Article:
Biological tissues constitute a complex array of molecular components including carbohydrates, lipids, proteins, and nucleic acids. Matrix-assisted laser desorption/ionization (MALDI) imaging mass spectrometry (IMS) has proven to be a versatile technique in biomedical research to reveal distribution of broad scale of compounds ranging from metabolites to proteins within biological systems. In this work, we optimized the sample preparation protocol MALDI-IMS: cryosectioning of small fresh-frozen tissues, obtaining histology reference images, homogenous matrix deposition on tissues slices using sublimation, and data processing for the comparison of phospholipids on different tissues including mouse kidney, liver and spleen.
We demonstrate the identification and localization of different classes of phospholipids at high spatial resolution of 25 μm in positive ion mode. The lipid species were identified based on accurate mass and the structures of major phospholipids were characterized on tissue using the MALDI-IMS LIFT method. Our results showed that the kidney was enriched with the most complex and abundant phospholipids including phosphatidylcholine (PC) (32:0), PC (38:6), PC (16:0/18:1), PC (36:4), PC (34:2). On the other hand, spleen was predominantly composed of PC (32:0), while the liver with PC (34:2) and PC (16:0/18:1).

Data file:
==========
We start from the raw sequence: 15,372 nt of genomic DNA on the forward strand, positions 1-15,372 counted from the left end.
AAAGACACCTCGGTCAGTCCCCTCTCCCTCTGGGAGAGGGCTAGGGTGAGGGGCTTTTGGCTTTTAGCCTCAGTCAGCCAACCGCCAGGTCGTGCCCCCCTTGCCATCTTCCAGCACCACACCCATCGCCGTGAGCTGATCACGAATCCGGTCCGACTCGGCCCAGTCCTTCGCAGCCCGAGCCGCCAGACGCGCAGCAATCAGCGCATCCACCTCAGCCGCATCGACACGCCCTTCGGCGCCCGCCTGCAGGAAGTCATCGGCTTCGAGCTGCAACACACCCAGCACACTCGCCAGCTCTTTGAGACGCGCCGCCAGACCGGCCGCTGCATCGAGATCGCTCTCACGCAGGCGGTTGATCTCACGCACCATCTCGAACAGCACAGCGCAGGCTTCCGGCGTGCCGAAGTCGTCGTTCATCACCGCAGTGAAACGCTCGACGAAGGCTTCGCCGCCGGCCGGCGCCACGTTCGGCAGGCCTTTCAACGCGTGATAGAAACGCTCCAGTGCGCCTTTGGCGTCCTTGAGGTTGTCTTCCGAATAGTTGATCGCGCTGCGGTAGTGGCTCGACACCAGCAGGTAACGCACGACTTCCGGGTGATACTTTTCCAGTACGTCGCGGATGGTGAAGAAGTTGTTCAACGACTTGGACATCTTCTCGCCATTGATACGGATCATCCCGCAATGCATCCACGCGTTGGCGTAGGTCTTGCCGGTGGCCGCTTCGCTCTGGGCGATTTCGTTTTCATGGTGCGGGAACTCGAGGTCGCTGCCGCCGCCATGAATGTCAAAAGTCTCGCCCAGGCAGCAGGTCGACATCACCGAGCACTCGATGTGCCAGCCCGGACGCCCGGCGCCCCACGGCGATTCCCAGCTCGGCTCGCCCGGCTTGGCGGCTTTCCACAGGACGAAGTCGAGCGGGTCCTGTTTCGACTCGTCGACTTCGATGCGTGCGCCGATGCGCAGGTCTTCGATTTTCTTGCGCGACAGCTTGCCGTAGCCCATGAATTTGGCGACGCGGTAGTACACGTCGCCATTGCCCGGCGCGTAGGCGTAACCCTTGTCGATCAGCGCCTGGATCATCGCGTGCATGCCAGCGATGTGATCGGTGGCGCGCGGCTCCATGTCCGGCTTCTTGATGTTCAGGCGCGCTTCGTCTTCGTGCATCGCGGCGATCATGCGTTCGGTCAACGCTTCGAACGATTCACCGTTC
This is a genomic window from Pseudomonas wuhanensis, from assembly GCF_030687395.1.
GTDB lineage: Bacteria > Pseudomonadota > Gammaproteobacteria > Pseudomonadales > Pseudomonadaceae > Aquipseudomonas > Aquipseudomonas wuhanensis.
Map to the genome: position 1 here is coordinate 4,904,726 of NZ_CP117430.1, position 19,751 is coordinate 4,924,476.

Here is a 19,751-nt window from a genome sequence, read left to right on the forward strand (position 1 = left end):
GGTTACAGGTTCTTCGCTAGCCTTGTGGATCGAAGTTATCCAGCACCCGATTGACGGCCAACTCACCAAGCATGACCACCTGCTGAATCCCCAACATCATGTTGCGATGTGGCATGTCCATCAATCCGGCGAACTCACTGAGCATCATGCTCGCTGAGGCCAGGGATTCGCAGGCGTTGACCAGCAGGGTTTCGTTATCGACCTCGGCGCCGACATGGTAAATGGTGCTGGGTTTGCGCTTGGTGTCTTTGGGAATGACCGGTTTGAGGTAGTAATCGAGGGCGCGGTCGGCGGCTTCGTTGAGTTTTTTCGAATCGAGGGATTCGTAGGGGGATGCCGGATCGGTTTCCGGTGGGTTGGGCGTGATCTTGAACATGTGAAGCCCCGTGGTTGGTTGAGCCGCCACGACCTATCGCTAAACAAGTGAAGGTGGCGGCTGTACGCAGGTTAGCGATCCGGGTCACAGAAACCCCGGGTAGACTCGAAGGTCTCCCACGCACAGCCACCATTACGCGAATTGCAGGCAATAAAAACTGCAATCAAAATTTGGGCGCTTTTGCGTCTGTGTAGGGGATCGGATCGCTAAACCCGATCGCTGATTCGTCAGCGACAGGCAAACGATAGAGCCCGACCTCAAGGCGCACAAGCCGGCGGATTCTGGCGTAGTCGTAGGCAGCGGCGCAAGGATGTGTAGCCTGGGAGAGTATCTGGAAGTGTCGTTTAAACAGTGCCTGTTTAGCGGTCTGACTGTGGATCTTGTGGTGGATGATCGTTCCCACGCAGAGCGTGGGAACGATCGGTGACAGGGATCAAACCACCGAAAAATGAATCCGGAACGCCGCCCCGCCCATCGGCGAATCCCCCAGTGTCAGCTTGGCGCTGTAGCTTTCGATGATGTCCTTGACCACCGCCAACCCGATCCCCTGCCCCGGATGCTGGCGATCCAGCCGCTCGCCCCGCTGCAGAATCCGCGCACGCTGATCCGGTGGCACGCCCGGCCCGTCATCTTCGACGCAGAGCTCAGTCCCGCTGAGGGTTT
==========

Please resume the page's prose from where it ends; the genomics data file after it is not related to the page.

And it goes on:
High-dimensional IMS data were visualized in lower dimension through unsupervised multivariate analysis approaches (SCiLS Lab) including image segmentation and Principal component analysis (PCA): using this approach morphological features of all tissues unambiguously distinguished. Further analysis of spleen tissues at region of interests (ROI) level using supervised approach (ClinProTools) revealed heme B is uniquely localized in red pulp, supporting the fact that splenic sinusoids are engorged with blood.
Our study outcomes emphasise that the diversity and complexity in lipid composition of each tissue type indicate structural and functional similarities / variations at cellular level. It also underscores the high potential of MALDI - IMS to unravel pathophysiological changes associated with diseases, discovery of novel biomarkers, pharmaceutical research and drug development using mouse models.